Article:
Feedstocks – Carbon Neutral Medicines by Design
Waste plant matter in the form of lignocellulose is available in abundance, is renewable and is already used within a wide range of commercial applications . The lignocellulosic content will greatly reduce the emission factor of the end product, as carbon dioxide is absorbed from the atmosphere to create the product and associated biomass. Once the biochemical pathways to degrade lignocellulose into simple sugars is established and inserted into a host organism (for example introduced into E. coli via a plasmid), then the genes which encode the enzymes for the synthesis of the compound of interest can be introduced. Once the mutant organism with the desired biochemical pathway is established, cultivation within a bioreactor can create specialist compounds at scale. Combining biosynthesis with traditional pharmaceutical procedures will allow for efficient, low energy and low carbon manufacture.
Photosynthetic organisms such as the duckweed algae can also be used to create specialist compounds . During their lifecycle, photoautotrophs incorporate CO2 into their biomass and the compounds they produce. If carbon is locked away into pharmaceutical compounds during biosynthesis, and all subsequent steps are carbon neutral, then carbon neutral pharmaceuticals could become a reality. Furthermore, if a co-product which stores carbon (such as building materials) is generated in parallel, the whole process could even be carbon negative .
Challenges and Barriers
Given the possibility of carbon negative medicines, when will healthcare workers be able to prescribe carbon negative medicines? Unfortunately, there routes of biosynthesis of most pharmaceuticals are currently unknown, however, researchers are making remarkable progress. Each product will have a complex biosynthesis pathway, each step involving unique biomolecules. Researchers need the genetic code, the tools to insert that code into a suitable host and ensure adequate expression. These inserted genes also need to avoid host mechanisms for destroying foreign DNA. Furthermore, the complete biosynthetic pathway may not already exist, highlighting the need to develop the library of molecular tools, as the researchers did for the anti-malaria drug artemisinin. However, the more molecular tools we uncover, the greater range of products can be produced biologically.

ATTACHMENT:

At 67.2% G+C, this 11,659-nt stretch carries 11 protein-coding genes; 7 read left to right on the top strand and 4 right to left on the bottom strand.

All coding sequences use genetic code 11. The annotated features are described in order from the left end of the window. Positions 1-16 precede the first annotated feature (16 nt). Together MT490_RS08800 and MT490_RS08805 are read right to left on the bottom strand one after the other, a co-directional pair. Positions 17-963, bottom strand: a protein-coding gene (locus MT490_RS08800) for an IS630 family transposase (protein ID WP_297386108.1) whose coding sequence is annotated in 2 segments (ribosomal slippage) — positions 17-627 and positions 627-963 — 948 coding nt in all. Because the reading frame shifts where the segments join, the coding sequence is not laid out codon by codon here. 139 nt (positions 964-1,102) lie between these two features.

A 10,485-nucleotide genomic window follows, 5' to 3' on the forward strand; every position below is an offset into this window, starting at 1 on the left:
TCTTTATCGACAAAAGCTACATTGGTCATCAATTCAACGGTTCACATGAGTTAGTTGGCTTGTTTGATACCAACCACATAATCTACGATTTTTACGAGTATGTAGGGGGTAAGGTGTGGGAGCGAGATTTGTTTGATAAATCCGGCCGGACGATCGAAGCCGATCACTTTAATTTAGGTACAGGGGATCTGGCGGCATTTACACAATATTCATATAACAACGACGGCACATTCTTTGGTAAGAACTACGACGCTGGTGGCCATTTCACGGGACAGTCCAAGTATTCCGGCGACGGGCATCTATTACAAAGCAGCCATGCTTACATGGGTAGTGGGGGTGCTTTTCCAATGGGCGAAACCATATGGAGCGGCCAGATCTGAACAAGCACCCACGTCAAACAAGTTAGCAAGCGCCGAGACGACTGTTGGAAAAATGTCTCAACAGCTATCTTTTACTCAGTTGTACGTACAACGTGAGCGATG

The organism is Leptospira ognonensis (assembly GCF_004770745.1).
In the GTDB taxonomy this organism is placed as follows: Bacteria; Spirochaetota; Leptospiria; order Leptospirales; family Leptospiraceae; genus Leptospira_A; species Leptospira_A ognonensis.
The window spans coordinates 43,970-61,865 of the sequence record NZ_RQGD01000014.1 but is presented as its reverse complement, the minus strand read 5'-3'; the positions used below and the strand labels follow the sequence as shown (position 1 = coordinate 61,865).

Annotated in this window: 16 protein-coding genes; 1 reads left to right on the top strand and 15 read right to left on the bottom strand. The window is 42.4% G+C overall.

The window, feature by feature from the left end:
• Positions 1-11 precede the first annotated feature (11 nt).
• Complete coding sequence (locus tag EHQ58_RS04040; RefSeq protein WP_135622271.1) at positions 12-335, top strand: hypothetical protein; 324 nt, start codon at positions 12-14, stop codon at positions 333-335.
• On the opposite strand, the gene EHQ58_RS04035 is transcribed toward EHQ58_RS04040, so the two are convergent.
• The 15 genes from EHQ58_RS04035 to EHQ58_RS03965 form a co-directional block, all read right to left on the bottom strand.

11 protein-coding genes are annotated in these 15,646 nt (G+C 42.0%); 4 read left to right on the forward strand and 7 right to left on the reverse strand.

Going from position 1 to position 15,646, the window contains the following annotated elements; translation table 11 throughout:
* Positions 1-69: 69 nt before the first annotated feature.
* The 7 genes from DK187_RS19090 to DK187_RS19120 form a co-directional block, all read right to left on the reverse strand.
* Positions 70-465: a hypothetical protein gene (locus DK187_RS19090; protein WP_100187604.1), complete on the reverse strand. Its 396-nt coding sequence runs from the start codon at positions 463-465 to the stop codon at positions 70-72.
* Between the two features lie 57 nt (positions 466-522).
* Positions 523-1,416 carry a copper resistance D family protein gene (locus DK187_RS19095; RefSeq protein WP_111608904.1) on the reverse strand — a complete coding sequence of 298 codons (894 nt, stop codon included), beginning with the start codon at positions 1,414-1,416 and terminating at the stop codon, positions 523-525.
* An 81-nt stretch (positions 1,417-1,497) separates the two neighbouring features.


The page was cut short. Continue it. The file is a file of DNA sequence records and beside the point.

Biosynthesis is a potential low carbon alternative to the chemical synthesis of pharmaceuticals, even offering the possibility of carbon negative medicines. The anti-malaria drug artemisinin is a good example of how molecular biology tools can unlock biosynthetic routes to medicine production. Researchers have focused on developing new drugs, and rightly so. However, with the cost of carbon ever increasing, researching biosynthetic pathways for medicines with high embodied carbon may prove to be more cost-effective than other carbon reduction schemes, especially given the high impact of pharmaceuticals.